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Mainstream, VOL LVII No 32 New Delhi July 27, 2019

What Does the Union Budget Signify?

Sunday 28 July 2019

by Anup K. Sinha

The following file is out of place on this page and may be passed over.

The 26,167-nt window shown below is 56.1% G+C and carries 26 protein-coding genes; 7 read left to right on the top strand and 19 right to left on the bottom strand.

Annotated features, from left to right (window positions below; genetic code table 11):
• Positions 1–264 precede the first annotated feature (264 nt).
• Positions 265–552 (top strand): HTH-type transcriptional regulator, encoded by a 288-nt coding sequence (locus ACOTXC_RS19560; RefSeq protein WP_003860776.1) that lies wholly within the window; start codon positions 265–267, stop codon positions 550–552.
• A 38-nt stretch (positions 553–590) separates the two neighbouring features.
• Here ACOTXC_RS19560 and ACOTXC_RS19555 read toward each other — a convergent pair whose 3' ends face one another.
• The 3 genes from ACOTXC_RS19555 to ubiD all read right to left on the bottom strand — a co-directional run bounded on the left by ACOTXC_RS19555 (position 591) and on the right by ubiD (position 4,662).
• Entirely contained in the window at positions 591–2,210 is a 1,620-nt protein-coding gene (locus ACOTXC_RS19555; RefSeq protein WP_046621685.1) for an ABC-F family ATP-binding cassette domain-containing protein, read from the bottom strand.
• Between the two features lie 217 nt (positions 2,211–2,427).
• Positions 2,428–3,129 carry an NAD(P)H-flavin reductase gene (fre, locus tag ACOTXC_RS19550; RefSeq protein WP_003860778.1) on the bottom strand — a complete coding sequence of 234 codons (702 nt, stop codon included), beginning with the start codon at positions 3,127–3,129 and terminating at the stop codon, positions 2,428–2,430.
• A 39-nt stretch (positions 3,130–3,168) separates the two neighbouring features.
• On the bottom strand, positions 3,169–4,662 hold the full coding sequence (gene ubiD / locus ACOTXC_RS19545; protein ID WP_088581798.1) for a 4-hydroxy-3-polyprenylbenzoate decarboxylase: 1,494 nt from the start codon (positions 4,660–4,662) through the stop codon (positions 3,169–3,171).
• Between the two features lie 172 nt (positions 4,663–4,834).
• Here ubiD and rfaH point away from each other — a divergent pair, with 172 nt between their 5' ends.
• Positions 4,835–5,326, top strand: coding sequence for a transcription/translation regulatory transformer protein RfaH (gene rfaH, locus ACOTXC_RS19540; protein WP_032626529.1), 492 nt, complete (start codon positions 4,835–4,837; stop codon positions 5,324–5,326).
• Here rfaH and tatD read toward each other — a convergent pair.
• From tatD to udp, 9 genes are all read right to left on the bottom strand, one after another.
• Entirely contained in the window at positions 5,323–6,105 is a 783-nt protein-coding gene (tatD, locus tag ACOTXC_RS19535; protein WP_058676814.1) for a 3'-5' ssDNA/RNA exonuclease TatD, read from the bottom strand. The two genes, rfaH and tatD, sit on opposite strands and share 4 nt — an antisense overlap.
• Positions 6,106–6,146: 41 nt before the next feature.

This year the Union Budget was, for all practical purposes, presented twice. The first time it was in February 2019 as an Interim Budget which seemed exactly like a full-fledged annual Budget. The next time it was after the parliamentary election results were out. The second time was the full Budget for 2019-20. The two budgets were very similar in one sense: both were in large parts political rhetoric that appeared to have come out of a party manifesto. To understand this year’s Budget one must be aware of the major challenges facing the economy, especially those challenges that can be alleviated through fiscal policy interventions. The Budget as part of economic policy of the elected government also reflects its class interests and core ideology. The fine art of Budget-making lies in the Finance Minister’s skill to blend what the government needs to do to resolve immediate problems facing the economy, with other long-term, ideological ‘ought-to-do’ list of interventions.